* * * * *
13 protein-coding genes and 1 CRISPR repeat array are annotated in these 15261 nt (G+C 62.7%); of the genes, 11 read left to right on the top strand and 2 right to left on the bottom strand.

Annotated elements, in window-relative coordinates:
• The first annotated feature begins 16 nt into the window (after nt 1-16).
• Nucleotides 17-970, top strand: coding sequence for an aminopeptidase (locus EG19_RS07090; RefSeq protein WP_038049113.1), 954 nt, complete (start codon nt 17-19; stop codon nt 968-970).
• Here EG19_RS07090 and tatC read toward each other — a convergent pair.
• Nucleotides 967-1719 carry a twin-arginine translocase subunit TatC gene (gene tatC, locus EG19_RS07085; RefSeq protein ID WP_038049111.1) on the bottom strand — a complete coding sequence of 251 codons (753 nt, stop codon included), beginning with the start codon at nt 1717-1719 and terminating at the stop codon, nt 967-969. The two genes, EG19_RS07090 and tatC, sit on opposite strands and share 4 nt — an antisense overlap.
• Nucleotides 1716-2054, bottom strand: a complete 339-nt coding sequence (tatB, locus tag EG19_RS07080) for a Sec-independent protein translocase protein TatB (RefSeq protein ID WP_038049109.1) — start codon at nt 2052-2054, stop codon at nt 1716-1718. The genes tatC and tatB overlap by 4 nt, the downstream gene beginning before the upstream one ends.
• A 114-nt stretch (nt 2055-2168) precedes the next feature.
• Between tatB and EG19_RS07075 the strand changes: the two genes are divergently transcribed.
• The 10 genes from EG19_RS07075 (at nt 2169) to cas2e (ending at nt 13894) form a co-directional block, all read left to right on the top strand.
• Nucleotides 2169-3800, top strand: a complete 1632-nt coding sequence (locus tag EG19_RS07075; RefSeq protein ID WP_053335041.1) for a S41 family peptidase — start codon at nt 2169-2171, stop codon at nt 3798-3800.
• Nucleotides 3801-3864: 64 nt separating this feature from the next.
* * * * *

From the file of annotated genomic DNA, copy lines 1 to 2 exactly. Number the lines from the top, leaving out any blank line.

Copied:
13 protein-coding genes and 1 CRISPR repeat array are annotated in these 15261 nt (G+C 62.7%); of the genes, 11 read left to right on the top strand and 2 right to left on the bottom strand.

Annotated elements, in window-relative coordinates: